The Nut offers a non-peak pass good Monday-Friday (non-holiday), and any night for a very reasonable $149. Full-time student passes at the Nut also are only $350 whereas at the Tail, they go for $429 if purchased before 31 October and $529 if purchased thereafter.
I suspect by now that my readers have launched Excel and are furiously cutting and pasting numbers into their worksheets trying desperately to figure out which deal is best for them. Well, do yourself a favor and just ask yourself one simple question: could I really ski 9-11 times at a single resort and not get bored out of my skull?
The Mid-Atlantic does not have Whistler-Blackcomb size mountains where one can ski weeks on end without ever riding the same trail twice, nor does it boast verticals of much more than 1,000 feet at best. What it does offer is an opportunity for those with snow fever to get a quick fix, practice their style, and enjoy beautiful natural surroundings only hours from the metro DC/Baltimore area. The Mid-Atlantic also has an incredible variety of ski terrain given it geographical challenges. Rather than limit yourself to one resort, why not spend a few extra dollars sampling this delightful medley? Along with convenient commuter trips to Nut or Tail, try the big bowls on the North Face of Seven Springs, the awesome descent of Challenge at Blue Mountain, the 1,500 vertical of the Western Territory of Snowshoe, the craggy steeps of Blue Knob, or the beauty of the two and half mile Salamander trail at Timberline.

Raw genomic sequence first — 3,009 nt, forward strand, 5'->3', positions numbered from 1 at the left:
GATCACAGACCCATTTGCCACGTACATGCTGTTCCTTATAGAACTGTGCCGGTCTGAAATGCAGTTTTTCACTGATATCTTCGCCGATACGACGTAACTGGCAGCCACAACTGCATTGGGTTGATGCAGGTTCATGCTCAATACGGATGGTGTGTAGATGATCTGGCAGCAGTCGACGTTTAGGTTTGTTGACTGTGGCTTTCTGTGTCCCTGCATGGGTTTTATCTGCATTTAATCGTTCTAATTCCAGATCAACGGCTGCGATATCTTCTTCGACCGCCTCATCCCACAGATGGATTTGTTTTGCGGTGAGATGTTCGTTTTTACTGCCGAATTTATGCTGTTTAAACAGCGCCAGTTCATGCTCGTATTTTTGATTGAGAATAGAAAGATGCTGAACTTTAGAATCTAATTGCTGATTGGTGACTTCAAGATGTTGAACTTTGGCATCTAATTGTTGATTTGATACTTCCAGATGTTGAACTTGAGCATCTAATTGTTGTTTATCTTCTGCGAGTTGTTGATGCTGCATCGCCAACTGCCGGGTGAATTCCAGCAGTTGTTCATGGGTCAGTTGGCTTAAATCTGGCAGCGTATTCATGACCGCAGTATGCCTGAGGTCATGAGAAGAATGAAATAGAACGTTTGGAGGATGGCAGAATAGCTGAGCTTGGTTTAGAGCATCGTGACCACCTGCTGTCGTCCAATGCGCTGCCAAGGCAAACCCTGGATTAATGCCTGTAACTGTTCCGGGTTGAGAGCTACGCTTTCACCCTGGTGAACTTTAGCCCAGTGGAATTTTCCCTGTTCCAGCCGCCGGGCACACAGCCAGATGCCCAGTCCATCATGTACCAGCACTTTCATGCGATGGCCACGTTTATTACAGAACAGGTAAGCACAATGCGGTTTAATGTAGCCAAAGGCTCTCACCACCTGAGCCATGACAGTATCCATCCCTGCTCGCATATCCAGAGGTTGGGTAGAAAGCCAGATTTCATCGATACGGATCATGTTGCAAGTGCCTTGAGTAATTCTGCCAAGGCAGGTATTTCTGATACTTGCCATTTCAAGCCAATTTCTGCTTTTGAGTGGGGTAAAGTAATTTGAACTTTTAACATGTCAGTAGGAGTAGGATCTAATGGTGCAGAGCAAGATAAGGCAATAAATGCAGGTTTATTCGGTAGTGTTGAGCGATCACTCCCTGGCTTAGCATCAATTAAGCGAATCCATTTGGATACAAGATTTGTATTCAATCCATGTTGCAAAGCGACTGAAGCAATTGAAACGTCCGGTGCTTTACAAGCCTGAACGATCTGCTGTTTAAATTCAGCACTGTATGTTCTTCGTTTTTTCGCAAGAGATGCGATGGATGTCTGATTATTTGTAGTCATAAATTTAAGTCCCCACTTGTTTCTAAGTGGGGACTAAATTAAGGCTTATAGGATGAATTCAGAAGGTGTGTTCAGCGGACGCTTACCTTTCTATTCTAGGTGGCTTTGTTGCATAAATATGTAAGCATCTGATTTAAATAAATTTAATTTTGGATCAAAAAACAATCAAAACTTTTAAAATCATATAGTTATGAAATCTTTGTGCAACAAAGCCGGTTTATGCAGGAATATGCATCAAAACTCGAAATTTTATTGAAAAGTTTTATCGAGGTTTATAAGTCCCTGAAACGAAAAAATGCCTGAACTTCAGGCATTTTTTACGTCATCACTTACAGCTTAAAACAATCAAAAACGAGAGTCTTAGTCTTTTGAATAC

For resorts too far to round-trip in a single day, use the Internet to find a cheap hotel room and split it with friends. After skiing all day, who cares about rooms anyway? As long as it has a hot shower and a bed, that’s all most skiers ask for and what’s more, you get to spend an additional day skiing! For apres ski, lift a cold one by the fire at the lodge with your fellow Mid Atlantic faithful or on a weekend, check out a local band at Snowshoe, Seven Springs, or a host of other local mountains which offer musical entertainment on weekends.
So, does that mean that no one should buy a season pass? Definitely not! In general, season passes at local resorts are ideal for two types of people: families with lots of kids, and condo owners. Large families benefit from economies of scale. Most resorts offer deep discounts for people who buy multiple passes for everyone in their family. Before 31 October, Whitetail, charges $499 for the first person, $359 for the second person regardless of age, $254 for dependent children, and free passes for kiddies under 5. Families also enjoy the logistical benefits of always going to the same place time and again. They quickly learn the layout of the resort, and can generally find each other quickly when its time to call it quits.